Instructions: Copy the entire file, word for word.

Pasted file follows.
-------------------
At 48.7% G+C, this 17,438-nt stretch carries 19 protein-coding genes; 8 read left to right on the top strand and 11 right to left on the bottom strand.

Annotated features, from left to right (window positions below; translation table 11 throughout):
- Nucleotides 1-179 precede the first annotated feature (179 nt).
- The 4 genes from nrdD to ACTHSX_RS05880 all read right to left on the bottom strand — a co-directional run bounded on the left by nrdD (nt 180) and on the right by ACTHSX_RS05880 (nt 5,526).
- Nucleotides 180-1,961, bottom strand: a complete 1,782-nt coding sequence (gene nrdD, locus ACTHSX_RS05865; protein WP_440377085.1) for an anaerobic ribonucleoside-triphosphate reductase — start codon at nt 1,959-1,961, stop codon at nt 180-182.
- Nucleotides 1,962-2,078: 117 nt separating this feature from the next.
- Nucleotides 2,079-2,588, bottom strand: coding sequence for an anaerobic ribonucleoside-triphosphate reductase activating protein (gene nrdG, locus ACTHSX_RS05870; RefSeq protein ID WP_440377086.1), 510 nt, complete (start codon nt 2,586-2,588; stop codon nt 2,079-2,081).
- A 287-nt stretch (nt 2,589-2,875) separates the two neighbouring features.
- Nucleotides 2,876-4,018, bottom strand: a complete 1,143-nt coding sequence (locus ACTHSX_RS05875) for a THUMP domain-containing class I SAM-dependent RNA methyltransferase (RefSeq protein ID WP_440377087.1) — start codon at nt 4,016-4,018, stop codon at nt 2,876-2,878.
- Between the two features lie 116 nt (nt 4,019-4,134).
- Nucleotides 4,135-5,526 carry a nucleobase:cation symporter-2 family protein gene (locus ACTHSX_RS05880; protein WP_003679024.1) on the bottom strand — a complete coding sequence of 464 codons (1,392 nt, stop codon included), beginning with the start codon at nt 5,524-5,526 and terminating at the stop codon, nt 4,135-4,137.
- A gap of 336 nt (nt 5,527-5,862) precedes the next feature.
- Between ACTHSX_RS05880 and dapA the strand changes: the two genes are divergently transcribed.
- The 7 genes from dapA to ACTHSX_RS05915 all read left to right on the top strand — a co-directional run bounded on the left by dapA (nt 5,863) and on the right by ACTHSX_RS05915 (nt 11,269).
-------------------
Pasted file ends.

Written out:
At 48.7% G+C, this 17,438-nt stretch carries 19 protein-coding genes; 8 read left to right on the top strand and 11 right to left on the bottom strand.

Annotated features, from left to right (window positions below; translation table 11 throughout):
- Nucleotides 1-179 precede the first annotated feature (179 nt).
- The 4 genes from nrdD to ACTHSX_RS05880 all read right to left on the bottom strand — a co-directional run bounded on the left by nrdD (nt 180) and on the right by ACTHSX_RS05880 (nt 5,526).
- Nucleotides 180-1,961, bottom strand: a complete 1,782-nt coding sequence (gene nrdD, locus ACTHSX_RS05865; protein WP_440377085.1) for an anaerobic ribonucleoside-triphosphate reductase — start codon at nt 1,959-1,961, stop codon at nt 180-182.
- Nucleotides 1,962-2,078: 117 nt separating this feature from the next.
- Nucleotides 2,079-2,588, bottom strand: coding sequence for an anaerobic ribonucleoside-triphosphate reductase activating protein (gene nrdG, locus ACTHSX_RS05870; RefSeq protein ID WP_440377086.1), 510 nt, complete (start codon nt 2,586-2,588; stop codon nt 2,079-2,081).
- A 287-nt stretch (nt 2,589-2,875) separates the two neighbouring features.
- Nucleotides 2,876-4,018, bottom strand: a complete 1,143-nt coding sequence (locus ACTHSX_RS05875) for a THUMP domain-containing class I SAM-dependent RNA methyltransferase (RefSeq protein ID WP_440377087.1) — start codon at nt 4,016-4,018, stop codon at nt 2,876-2,878.
- Between the two features lie 116 nt (nt 4,019-4,134).
- Nucleotides 4,135-5,526 carry a nucleobase:cation symporter-2 family protein gene (locus ACTHSX_RS05880; protein WP_003679024.1) on the bottom strand — a complete coding sequence of 464 codons (1,392 nt, stop codon included), beginning with the start codon at nt 5,524-5,526 and terminating at the stop codon, nt 4,135-4,137.
- A gap of 336 nt (nt 5,527-5,862) precedes the next feature.
- Between ACTHSX_RS05880 and dapA the strand changes: the two genes are divergently transcribed.
- The 7 genes from dapA to ACTHSX_RS05915 all read left to right on the top strand — a co-directional run bounded on the left by dapA (nt 5,863) and on the right by ACTHSX_RS05915 (nt 11,269).